“You must not imagine that it is a matter of trust.” said Gronx sarcastically. “No one trusts anyone here.” He said this although the very fact of the conversation he was having with Skrax contradicted him. Devils, like people, frequently say things that are flatly contradicted by plain as a pikestaff evidence right in front of their faces. It’s more self-deception than lying and more common. (I can’t speak about saints or the heavenly angels because I don’t know much about them.) Gronx continued, “But it so happens that earth fire requires oxygen and this sector is the only place in hell with an oxygen vent. Therefore it is the only place that supports earthly fire. Now, at the present moment, I have an object on hand to be destroyed. You may see it.” From a small rocky ledge he drew forth a Raggedy Andy doll. “I am required to burn objects as soon as I receive them. I will burn this today and the ashes, every crumb, will be returned to earth. I can include you in this burning and ash shipment, if you are willing, and no one will be the wiser. I will handle it myself and I can arrange matters that the ashes will be scattered on a potato field, if you like. You can go to earth, but not in your present form.”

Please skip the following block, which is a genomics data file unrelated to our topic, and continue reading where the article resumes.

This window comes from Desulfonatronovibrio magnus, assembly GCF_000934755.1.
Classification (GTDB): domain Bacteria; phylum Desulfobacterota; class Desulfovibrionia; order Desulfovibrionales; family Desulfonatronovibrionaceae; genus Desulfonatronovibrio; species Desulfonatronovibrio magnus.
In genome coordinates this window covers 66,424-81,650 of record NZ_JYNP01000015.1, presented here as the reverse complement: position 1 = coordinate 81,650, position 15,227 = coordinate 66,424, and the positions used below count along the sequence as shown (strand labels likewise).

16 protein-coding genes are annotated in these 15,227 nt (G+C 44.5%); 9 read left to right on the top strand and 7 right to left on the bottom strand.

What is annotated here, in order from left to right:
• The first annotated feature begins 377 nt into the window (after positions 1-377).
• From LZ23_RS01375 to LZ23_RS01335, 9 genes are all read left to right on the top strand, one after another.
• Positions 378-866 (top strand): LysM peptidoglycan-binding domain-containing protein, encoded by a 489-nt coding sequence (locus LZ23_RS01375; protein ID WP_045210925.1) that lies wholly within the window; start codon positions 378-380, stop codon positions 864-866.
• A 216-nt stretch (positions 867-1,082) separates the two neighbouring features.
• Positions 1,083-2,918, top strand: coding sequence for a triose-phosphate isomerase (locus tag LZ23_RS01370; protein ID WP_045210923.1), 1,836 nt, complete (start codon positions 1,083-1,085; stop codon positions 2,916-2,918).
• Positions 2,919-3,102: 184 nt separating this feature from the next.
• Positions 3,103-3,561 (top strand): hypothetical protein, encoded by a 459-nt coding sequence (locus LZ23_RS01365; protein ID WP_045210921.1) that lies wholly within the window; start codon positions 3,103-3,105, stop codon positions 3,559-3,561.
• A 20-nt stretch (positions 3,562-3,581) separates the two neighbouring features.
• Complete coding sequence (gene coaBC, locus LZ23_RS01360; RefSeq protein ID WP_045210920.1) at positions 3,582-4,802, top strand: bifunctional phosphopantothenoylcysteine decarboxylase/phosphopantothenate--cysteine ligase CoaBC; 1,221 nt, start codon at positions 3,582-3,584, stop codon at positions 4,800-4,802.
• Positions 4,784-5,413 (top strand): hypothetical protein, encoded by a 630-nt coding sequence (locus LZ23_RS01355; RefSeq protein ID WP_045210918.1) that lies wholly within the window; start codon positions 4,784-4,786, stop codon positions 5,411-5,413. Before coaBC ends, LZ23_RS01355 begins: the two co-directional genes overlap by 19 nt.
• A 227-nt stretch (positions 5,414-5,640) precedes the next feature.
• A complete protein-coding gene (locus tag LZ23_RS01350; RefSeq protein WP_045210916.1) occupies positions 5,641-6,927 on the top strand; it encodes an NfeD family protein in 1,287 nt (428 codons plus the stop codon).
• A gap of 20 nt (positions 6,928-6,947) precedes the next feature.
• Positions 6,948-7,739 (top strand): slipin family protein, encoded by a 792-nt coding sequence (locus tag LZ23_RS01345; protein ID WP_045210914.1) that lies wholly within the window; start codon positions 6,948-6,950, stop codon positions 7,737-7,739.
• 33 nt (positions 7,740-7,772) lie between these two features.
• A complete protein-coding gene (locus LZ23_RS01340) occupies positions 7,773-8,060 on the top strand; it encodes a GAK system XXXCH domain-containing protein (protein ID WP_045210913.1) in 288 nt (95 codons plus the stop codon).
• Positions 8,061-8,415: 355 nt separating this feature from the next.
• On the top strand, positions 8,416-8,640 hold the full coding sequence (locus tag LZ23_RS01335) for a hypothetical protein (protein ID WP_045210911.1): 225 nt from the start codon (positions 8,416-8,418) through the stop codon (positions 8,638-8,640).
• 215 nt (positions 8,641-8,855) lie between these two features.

“I’ll do it.” said Skrax promptly. “I have nothing to lose.” He astonished himself again by saying that, but once the words were out of his mouth he felt an enormous relief and even, yes, for the first time in his life, joy. He did not worry, as you and I would, about the pain of being burned because he knew, as all devils know, that he was originally angelic in nature and could not feel physical pain. Angelic beings do feel mental pain, but their psychology differs considerably from ours. They are not necessarily grieved by the same things that vex us. However, in any world, Skrax’s decision was highly unusual.

Skrax knew he was angelic in his origin and he knew about God and Satan’s rebellion, but only in a vague and far-off way, as a child might know some distant history such as Washington’s winter at Valley Forge, as a story, without ever connecting it to anything personal or to the conditions of life in hell.

Gronx and Skrax went quickly and quietly to the oxygen vent. Gronx carried the doll and a box of wooden matches which was the only earthly thing authorized in hell, besides the aversion training objects, and only for this specific purpose.

Being burned was very peculiar, but not painful. Skrax did not cry out, as we would, because he was being changed, but not hurt. Gronx thought he heard a small cry at the end, but it was clearly a sound of surprise, not pain.

That’s all of the story. I know this is not a satisfactory ending, but I can’t help it. I don’t know what happened to either of them after that or to the farmer, except for one thing. Skrax was gone from hell. Escaped. Flew the coop. Got clean away. He was no longer in the power of any devil.